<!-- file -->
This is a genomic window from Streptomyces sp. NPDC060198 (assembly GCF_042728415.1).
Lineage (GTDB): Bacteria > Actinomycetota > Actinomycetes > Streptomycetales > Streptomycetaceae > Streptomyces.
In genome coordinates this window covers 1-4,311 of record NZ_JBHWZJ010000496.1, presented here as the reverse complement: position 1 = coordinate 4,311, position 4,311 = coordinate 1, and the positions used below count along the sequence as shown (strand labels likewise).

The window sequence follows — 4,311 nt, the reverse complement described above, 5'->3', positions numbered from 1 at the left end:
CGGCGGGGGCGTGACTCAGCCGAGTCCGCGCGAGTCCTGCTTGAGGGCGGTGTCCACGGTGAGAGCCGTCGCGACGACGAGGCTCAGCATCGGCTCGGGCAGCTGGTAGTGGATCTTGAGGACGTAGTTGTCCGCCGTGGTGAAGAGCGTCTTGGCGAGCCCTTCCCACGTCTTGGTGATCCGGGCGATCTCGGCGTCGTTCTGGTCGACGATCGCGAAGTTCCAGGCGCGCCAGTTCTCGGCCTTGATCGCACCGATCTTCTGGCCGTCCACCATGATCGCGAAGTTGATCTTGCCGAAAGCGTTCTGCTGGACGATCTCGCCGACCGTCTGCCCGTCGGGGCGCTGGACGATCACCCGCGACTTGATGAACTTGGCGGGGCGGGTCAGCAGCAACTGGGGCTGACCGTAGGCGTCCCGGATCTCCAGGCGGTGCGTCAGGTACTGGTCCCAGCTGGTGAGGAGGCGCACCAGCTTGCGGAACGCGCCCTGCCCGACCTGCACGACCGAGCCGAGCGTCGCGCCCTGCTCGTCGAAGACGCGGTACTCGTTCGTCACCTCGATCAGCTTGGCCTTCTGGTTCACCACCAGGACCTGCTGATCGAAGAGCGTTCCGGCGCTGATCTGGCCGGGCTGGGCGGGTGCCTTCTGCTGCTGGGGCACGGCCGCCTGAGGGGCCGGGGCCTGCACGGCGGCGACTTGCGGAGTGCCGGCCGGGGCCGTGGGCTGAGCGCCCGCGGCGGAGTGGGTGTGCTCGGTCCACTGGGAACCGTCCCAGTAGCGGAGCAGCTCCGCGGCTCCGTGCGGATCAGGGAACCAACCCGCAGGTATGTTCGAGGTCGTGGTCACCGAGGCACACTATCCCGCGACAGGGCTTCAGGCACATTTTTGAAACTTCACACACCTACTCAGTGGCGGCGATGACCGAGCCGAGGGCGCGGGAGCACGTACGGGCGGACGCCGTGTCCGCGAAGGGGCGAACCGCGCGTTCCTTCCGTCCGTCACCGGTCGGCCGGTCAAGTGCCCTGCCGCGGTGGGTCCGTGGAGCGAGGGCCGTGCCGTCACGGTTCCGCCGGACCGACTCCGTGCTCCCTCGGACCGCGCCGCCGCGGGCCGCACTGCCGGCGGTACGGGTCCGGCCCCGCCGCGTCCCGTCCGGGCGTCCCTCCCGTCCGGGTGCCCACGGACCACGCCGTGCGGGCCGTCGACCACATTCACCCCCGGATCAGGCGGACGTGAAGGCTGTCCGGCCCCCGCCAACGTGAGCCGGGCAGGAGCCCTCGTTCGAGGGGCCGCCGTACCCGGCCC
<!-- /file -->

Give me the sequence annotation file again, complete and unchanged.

This is a genomic window from Streptomyces sp. NPDC060198 (assembly GCF_042728415.1).
Lineage (GTDB): Bacteria > Actinomycetota > Actinomycetes > Streptomycetales > Streptomycetaceae > Streptomyces.
In genome coordinates this window covers 1-4,311 of record NZ_JBHWZJ010000496.1, presented here as the reverse complement: position 1 = coordinate 4,311, position 4,311 = coordinate 1, and the positions used below count along the sequence as shown (strand labels likewise).

The window sequence follows — 4,311 nt, the reverse complement described above, 5'->3', positions numbered from 1 at the left end:
CGGCGGGGGCGTGACTCAGCCGAGTCCGCGCGAGTCCTGCTTGAGGGCGGTGTCCACGGTGAGAGCCGTCGCGACGACGAGGCTCAGCATCGGCTCGGGCAGCTGGTAGTGGATCTTGAGGACGTAGTTGTCCGCCGTGGTGAAGAGCGTCTTGGCGAGCCCTTCCCACGTCTTGGTGATCCGGGCGATCTCGGCGTCGTTCTGGTCGACGATCGCGAAGTTCCAGGCGCGCCAGTTCTCGGCCTTGATCGCACCGATCTTCTGGCCGTCCACCATGATCGCGAAGTTGATCTTGCCGAAAGCGTTCTGCTGGACGATCTCGCCGACCGTCTGCCCGTCGGGGCGCTGGACGATCACCCGCGACTTGATGAACTTGGCGGGGCGGGTCAGCAGCAACTGGGGCTGACCGTAGGCGTCCCGGATCTCCAGGCGGTGCGTCAGGTACTGGTCCCAGCTGGTGAGGAGGCGCACCAGCTTGCGGAACGCGCCCTGCCCGACCTGCACGACCGAGCCGAGCGTCGCGCCCTGCTCGTCGAAGACGCGGTACTCGTTCGTCACCTCGATCAGCTTGGCCTTCTGGTTCACCACCAGGACCTGCTGATCGAAGAGCGTTCCGGCGCTGATCTGGCCGGGCTGGGCGGGTGCCTTCTGCTGCTGGGGCACGGCCGCCTGAGGGGCCGGGGCCTGCACGGCGGCGACTTGCGGAGTGCCGGCCGGGGCCGTGGGCTGAGCGCCCGCGGCGGAGTGGGTGTGCTCGGTCCACTGGGAACCGTCCCAGTAGCGGAGCAGCTCCGCGGCTCCGTGCGGATCAGGGAACCAACCCGCAGGTATGTTCGAGGTCGTGGTCACCGAGGCACACTATCCCGCGACAGGGCTTCAGGCACATTTTTGAAACTTCACACACCTACTCAGTGGCGGCGATGACCGAGCCGAGGGCGCGGGAGCACGTACGGGCGGACGCCGTGTCCGCGAAGGGGCGAACCGCGCGTTCCTTCCGTCCGTCACCGGTCGGCCGGTCAAGTGCCCTGCCGCGGTGGGTCCGTGGAGCGAGGGCCGTGCCGTCACGGTTCCGCCGGACCGACTCCGTGCTCCCTCGGACCGCGCCGCCGCGGGCCGCACTGCCGGCGGTACGGGTCCGGCCCCGCCGCGTCCCGTCCGGGCGTCCCTCCCGTCCGGGTGCCCACGGACCACGCCGTGCGGGCCGTCGACCACATTCACCCCCGGATCAGGCGGACGTGAAGGCTGTCCGGCCCCCGCCAACGTGAGCCGGGCAGGAGCCCTCGTTCGAGGGGCCGCCGTACCCGGCCC